From my lodging I reach the center of Edinburgh, Princess
and so on within some minutes. The cyclist is invited to have a
the doubledecker busses for they use the same carriage ways. At a
light it happens to me that there is a bus to the left and another to
And then they shut the gap like tongues or scissors. I somehow stay
alife but from now
on use the pedestrian's pavement.
19 Wednesday, 2.7., Edinburgh - Kelso, 137 km
As usual I don't like a big town and look for the crossing of the cycle
along an arterial road. In vein! But I can tell you, that there are
of Guesthouses, B&Bs and private Hotels. But I must go back to
the city and at the Tevot Place I recognize where I
am. Then I get
lost for another time - forget about it. May be, one hour later I face
small tunnel of the rail track, where I am right and the tour may start.
For a while on the track things are fine. But then the track is closed
a diversion route recommended. So we still toddle around in the
until we reach the free botany. This means to cross the River
and climb up the Moorfoot Hills. The views to the
coast and the town of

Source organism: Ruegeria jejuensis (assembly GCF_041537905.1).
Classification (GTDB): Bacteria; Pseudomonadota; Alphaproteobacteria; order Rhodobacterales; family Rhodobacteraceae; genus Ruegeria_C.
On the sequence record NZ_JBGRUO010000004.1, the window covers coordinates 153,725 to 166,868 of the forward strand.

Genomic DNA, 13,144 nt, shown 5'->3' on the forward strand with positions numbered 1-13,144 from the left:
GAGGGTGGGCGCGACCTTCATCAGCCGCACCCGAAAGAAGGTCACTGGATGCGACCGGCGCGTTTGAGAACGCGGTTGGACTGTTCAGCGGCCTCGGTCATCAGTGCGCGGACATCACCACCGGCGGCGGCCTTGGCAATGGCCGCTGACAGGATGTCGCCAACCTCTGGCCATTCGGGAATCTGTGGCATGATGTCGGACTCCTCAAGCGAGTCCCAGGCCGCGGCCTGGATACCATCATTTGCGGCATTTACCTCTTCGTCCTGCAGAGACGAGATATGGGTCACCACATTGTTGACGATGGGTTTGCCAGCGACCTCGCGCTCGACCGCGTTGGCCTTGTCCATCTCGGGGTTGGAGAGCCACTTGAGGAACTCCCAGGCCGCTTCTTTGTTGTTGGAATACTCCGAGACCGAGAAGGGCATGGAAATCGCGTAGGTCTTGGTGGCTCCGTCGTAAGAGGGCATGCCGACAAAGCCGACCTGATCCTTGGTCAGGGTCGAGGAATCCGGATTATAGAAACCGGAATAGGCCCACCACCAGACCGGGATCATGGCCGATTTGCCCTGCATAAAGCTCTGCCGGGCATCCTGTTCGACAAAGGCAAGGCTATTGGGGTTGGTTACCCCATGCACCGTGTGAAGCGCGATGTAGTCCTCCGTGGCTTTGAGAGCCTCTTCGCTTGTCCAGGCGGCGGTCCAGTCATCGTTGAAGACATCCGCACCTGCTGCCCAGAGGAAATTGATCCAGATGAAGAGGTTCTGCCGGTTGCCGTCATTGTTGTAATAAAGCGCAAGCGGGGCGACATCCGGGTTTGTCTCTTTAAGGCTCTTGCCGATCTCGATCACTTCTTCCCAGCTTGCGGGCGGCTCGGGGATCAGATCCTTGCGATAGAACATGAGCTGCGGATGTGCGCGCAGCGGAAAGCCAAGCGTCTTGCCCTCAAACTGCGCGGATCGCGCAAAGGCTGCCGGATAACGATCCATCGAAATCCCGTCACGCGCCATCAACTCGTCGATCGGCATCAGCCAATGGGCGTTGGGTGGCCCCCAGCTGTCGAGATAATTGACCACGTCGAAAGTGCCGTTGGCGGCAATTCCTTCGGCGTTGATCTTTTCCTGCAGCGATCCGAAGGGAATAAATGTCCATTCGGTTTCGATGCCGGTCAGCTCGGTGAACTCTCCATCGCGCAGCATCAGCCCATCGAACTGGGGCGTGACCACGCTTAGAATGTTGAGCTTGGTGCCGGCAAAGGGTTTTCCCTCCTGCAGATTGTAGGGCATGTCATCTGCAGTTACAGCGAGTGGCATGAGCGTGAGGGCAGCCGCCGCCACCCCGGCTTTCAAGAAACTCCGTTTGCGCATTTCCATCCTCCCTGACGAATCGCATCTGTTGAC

Edinburgh are stunning and we get up easily. Behind a bend there is the
A long green valley opens and a 40 km/h downhill road without using the
the pedals follows. No trees at all, some brown areas of heather which
to blossom in red.
At a bridge I have a rest and see my favourite Monkey Flowers again. Up
the slope there is a lonesome house, may be the Garvald Lodge.
the road stays to lead straight ahead, somewhat uphill at first but
all the way down to the Leithen Water and the
touristic town Innerleithen.
Here we reach the river Tweed and will follow him
until his mouth.
This part of the Tweed valley remembers at the landscape of the German
mountain ranges. The river Tweed soon gets wide and we come to the
Galashiels and Melrose. As usual
I will have rushed through
ignoring the famous Melrose Abbey (1136), may be
there was just a